9 b Figure 2 b b -g -b -b - g -g b - b -b - g g -g b -g -b - b g -b - g -g b -b - g -g b - b g -b - g - g 0 b - -bg 1 - b 1 g Now s seen in Figure 2 the three edge-ends t type vertex hve either: b g 1 or b g 1, while the totls for the six edge-ends t type vertex re b g 0. It follows tht if we sum over ll edge-ends t ll internl vertices of ptch, the three scores stisfy b g, nd therefore the sme must be true for the scores of the edge-ends t boundry vertices of the ptch. But for these the scores re A, b B b, g c, proving the rule. The possible shpes of ptch re shown in Figure 25. The second nd third rows of this figure show the smllest ptches possible which do not contin the rhombic tiling R. The finite ones cn be regrded s hexgons in which some edges hve length zero (nd so contribute zero to the pproprite score), nd so the Difference Rule nd its proof continues to hold for them. The infinite ptches shown in Figure 2 cn lso be regrded s hexgons in which some edges hve infinite length, while others hve receded to infinity. The proof of the Difference Rule fils, becuse the sums involved become infinite; nd in fct those of the numbers A,b,,,B,c tht survive re only restricted by the Prity Rule. This concludes the proof. c 10. All Remining Tilings All the tilings not lredy discussed re obtined from tesselltions of the plne by pieces of the shpes indicted in Figure 25 in the following wy. We ttch to ech finite edge number, which is the number of thin edges which tht edge is to cross. These numbers must stisfy the Prity Rule, nd for finite ptches lso the Difference Rule. If they do so, they determine unique tiling, in which ech ptch is filled by portion of the rhombic tiling R. These ptches my be combined with the ptches shown in Figure 21. Figure 25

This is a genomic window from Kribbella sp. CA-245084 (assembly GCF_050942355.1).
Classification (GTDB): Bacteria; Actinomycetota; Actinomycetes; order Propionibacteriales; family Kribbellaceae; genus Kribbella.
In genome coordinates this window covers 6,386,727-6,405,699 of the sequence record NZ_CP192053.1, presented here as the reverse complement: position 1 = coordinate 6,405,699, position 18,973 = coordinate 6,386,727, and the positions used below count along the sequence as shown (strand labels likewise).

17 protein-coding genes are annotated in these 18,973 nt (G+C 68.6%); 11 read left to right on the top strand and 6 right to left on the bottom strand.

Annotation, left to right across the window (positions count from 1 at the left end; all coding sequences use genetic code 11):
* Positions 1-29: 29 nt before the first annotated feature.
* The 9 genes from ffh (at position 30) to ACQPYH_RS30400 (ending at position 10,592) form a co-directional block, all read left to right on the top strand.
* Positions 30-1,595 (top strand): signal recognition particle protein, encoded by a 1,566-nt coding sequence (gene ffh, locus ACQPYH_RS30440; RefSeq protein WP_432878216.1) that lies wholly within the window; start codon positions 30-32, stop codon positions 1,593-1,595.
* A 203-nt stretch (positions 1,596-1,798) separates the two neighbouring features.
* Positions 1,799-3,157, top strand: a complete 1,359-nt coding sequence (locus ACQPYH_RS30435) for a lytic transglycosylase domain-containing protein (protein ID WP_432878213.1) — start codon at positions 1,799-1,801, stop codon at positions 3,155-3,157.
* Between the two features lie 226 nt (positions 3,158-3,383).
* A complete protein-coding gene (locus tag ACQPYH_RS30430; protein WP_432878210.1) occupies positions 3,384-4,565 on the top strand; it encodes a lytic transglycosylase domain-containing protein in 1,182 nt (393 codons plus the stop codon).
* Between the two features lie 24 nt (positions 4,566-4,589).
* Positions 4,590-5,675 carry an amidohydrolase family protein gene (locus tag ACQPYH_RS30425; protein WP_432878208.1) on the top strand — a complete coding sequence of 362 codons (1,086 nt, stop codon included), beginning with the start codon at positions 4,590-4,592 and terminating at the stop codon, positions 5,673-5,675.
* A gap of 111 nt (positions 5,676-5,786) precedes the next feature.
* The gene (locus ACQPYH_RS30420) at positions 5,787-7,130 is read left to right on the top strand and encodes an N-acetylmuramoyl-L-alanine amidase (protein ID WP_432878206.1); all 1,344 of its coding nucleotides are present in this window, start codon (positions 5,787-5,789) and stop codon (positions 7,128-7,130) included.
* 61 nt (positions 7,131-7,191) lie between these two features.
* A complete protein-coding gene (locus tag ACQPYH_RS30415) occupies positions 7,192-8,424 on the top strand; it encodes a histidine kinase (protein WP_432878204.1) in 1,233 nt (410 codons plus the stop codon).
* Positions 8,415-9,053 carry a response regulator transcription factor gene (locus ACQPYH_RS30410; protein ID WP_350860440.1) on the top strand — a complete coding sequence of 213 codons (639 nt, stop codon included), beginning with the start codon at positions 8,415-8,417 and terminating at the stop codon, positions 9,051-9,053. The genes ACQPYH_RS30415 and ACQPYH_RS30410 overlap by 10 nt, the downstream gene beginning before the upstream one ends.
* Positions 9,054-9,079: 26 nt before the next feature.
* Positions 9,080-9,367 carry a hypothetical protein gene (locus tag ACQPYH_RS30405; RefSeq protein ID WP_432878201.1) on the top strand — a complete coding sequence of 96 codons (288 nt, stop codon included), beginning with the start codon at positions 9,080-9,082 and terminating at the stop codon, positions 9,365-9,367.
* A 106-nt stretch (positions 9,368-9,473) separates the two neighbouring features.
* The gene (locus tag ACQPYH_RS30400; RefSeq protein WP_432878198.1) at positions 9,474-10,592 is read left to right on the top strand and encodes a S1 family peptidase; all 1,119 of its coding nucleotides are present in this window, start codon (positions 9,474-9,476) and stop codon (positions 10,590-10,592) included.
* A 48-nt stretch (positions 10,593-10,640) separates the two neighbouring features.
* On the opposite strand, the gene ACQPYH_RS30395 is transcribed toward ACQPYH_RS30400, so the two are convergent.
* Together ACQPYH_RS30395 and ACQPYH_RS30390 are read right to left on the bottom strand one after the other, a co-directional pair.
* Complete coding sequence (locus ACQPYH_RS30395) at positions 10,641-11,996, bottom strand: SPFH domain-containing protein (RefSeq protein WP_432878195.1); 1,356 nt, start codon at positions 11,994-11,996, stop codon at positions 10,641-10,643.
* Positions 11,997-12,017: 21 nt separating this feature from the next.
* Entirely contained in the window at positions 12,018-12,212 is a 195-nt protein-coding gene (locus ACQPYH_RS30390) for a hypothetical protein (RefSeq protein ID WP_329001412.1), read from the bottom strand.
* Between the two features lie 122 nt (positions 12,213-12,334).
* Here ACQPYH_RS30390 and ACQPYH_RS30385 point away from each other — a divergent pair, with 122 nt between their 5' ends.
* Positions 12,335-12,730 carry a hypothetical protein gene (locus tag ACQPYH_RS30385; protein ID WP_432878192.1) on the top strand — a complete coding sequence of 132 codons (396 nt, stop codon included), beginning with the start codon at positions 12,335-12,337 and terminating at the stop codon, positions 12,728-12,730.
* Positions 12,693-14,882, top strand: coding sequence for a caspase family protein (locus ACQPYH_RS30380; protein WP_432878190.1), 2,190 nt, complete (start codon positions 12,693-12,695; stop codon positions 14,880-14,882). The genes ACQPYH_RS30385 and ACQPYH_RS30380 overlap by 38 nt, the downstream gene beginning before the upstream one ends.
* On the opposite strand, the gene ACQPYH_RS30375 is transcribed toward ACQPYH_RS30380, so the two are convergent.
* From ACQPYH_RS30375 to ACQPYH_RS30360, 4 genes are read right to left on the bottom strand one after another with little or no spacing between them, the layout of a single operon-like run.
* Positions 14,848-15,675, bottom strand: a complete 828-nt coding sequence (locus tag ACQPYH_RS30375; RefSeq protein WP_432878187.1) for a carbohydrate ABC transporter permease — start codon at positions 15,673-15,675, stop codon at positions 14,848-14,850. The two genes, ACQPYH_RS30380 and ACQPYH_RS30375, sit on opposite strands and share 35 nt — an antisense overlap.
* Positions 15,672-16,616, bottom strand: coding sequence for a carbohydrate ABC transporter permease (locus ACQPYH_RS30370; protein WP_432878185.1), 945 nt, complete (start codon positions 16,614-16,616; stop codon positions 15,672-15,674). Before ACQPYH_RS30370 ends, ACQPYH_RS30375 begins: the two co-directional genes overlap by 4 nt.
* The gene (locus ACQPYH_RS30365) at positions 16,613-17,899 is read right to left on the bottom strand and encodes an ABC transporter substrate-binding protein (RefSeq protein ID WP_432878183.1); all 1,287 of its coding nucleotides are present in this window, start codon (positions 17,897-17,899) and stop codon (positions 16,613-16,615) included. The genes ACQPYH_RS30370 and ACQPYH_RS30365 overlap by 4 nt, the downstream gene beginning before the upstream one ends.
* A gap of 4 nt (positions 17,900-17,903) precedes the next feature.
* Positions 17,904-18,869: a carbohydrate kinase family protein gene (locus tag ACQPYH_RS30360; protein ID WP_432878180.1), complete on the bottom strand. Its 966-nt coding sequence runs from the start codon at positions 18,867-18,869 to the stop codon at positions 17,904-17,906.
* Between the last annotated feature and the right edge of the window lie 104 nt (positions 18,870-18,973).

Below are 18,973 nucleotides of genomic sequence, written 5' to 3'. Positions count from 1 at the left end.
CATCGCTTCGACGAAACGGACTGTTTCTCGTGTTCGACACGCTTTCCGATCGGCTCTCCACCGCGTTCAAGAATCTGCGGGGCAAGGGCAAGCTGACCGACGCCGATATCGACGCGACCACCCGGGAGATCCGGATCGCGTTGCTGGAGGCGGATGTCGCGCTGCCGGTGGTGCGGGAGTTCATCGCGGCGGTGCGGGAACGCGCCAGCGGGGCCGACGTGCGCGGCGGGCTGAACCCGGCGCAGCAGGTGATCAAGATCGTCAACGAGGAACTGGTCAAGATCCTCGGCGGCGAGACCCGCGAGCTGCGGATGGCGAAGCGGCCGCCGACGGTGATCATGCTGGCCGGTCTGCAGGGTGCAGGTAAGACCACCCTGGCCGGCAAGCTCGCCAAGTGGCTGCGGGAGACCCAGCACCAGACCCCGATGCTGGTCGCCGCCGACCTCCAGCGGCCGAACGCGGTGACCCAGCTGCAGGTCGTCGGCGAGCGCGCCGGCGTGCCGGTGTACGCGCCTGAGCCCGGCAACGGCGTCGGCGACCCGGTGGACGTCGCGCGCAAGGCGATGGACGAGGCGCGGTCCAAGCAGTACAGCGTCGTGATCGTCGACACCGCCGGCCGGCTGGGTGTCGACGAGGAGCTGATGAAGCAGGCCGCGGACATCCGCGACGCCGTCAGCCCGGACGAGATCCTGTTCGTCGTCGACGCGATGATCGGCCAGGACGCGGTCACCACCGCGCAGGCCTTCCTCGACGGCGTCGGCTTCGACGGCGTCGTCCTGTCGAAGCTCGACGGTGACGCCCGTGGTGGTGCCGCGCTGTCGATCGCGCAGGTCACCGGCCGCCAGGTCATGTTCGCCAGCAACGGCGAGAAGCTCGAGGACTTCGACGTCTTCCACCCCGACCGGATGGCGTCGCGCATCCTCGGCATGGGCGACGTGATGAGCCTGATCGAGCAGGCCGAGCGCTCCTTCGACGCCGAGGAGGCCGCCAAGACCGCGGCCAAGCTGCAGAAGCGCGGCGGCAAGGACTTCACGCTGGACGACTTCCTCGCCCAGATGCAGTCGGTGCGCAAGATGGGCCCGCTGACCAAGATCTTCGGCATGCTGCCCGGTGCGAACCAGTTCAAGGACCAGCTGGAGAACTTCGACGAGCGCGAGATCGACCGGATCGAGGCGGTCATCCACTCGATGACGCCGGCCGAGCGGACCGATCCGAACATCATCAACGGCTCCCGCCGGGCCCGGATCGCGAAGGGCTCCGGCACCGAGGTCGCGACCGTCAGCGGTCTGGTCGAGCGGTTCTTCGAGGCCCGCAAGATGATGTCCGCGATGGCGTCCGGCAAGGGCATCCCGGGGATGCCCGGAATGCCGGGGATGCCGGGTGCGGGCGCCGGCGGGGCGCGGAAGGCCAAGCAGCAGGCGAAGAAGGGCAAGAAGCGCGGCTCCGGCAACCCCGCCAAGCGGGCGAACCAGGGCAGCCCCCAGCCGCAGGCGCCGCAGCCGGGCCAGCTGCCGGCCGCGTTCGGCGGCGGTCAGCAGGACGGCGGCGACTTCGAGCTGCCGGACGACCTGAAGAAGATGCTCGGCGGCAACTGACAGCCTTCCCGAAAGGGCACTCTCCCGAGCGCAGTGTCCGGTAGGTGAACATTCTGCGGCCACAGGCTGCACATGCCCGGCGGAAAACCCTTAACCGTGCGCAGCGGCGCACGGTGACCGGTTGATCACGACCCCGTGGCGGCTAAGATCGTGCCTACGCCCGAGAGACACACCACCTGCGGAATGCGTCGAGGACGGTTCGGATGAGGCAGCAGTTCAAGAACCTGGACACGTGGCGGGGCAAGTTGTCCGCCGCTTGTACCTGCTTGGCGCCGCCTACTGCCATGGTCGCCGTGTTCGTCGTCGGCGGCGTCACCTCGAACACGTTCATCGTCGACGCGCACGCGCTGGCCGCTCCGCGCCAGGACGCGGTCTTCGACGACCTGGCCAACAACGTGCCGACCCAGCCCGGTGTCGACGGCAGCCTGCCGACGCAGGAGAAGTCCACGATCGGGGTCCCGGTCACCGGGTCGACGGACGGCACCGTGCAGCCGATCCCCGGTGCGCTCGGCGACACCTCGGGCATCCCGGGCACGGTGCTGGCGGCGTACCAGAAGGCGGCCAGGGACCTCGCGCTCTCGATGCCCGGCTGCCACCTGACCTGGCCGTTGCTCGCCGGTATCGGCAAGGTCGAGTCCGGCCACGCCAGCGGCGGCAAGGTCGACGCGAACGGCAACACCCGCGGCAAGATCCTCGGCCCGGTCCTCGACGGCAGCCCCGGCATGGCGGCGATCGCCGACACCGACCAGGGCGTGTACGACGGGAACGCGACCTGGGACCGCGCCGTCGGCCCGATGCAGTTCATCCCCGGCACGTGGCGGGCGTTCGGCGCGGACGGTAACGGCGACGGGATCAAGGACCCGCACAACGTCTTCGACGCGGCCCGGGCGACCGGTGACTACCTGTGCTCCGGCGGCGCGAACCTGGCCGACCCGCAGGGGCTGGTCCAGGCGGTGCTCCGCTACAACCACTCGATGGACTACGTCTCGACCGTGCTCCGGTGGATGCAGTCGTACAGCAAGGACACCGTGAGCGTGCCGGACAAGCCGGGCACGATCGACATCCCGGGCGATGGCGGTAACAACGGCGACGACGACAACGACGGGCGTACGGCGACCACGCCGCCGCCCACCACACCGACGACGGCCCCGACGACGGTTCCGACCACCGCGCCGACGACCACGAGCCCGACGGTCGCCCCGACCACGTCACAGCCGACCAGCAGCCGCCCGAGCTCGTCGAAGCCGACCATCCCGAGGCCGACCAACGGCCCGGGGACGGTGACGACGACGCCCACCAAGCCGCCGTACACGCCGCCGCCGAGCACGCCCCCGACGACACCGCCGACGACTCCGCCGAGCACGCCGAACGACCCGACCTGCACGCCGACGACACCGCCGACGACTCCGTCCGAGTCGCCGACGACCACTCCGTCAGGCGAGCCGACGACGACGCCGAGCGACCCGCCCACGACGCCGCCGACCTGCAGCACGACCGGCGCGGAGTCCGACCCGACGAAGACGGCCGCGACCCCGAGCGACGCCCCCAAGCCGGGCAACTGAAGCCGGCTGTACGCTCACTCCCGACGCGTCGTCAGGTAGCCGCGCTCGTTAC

10 Figure 2 One exmple of composition using trditionl eltic style to express one of the new underlying tilings presented in this pper cn be seen t the front of the Bridges Section. Below re the five sphericl tilings with regulr vertices tht llow -curves. Acknowledgment I thnk Professor John onwy of the University of Princeton for spending hours of his time to help put my rguments into mthemticl lnguge nd dedicte this pper to him. References  The complete set of tiles tht includes S-curves, -curves nd combintions of S-curves nd -curves, study of those compositions used by trditionl rtisns nd mny tht ugment trdition utilizing them is presented in Scurls nd Whirl Spools by hris K. Plmer, VisMth Volume 10.  Some interesting exmples of trditionl compositions tht use tilings with irregulr underlying tilings not ddressed by this pper cn be seen in eltic Art the methods of onstruction, George Bin, Dover ISBN , pge pltes 11-. Pges -5 Pltes 7-10 contin exmples of frieze ptterns nd rosettes utilizings spirls lso not ddressed in this pper.  After the fmous crytllogrpher Fritz Lves. See Tilings nd Ptterns, Grunbum nd Sheprd, ISBN , pges  Recursive methods developed by the uthor from 1997 to the present show tht within the restrictions imposed by the rules described in this pper n infinite vriety of spirl tilings cn be composed. These will be presented in forthcoming ppers nd s prt of doctorl thesis. The principles presented in this pper pply for tilings on spheres: Hyperbolic tilings cn lso be composed with these tiles nd the ddition of other even sided tiles.